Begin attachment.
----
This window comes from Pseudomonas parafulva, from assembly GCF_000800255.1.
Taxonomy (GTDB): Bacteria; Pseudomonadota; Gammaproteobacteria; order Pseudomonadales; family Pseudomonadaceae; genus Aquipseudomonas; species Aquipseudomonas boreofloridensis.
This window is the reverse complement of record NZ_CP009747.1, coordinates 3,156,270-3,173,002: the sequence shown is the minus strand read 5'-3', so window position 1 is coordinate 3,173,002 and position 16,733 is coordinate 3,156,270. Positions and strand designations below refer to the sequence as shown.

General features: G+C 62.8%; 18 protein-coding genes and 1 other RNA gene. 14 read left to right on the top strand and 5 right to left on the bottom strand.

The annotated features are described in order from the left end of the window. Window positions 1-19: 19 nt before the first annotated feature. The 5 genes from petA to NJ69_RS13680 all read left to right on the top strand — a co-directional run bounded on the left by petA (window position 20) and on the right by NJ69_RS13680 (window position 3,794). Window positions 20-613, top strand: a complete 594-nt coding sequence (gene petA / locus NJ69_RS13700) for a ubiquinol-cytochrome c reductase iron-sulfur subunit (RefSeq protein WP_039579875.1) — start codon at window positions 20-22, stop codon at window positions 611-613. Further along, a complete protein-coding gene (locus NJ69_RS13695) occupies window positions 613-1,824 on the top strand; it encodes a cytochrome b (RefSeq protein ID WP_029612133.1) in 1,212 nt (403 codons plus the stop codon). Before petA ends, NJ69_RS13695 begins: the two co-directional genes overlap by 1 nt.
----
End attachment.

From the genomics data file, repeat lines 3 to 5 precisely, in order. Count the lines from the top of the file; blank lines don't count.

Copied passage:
This window is the reverse complement of record NZ_CP009747.1, coordinates 3,156,270-3,173,002: the sequence shown is the minus strand read 5'-3', so window position 1 is coordinate 3,173,002 and position 16,733 is coordinate 3,156,270. Positions and strand designations below refer to the sequence as shown.

General features: G+C 62.8%; 18 protein-coding genes and 1 other RNA gene. 14 read left to right on the top strand and 5 right to left on the bottom strand.

The annotated features are described in order from the left end of the window. Window positions 1-19: 19 nt before the first annotated feature. The 5 genes from petA to NJ69_RS13680 all read left to right on the top strand — a co-directional run bounded on the left by petA (window position 20) and on the right by NJ69_RS13680 (window position 3,794). Window positions 20-613, top strand: a complete 594-nt coding sequence (gene petA / locus NJ69_RS13700) for a ubiquinol-cytochrome c reductase iron-sulfur subunit (RefSeq protein WP_039579875.1) — start codon at window positions 20-22, stop codon at window positions 611-613. Further along, a complete protein-coding gene (locus NJ69_RS13695) occupies window positions 613-1,824 on the top strand; it encodes a cytochrome b (RefSeq protein ID WP_029612133.1) in 1,212 nt (403 codons plus the stop codon). Before petA ends, NJ69_RS13695 begins: the two co-directional genes overlap by 1 nt.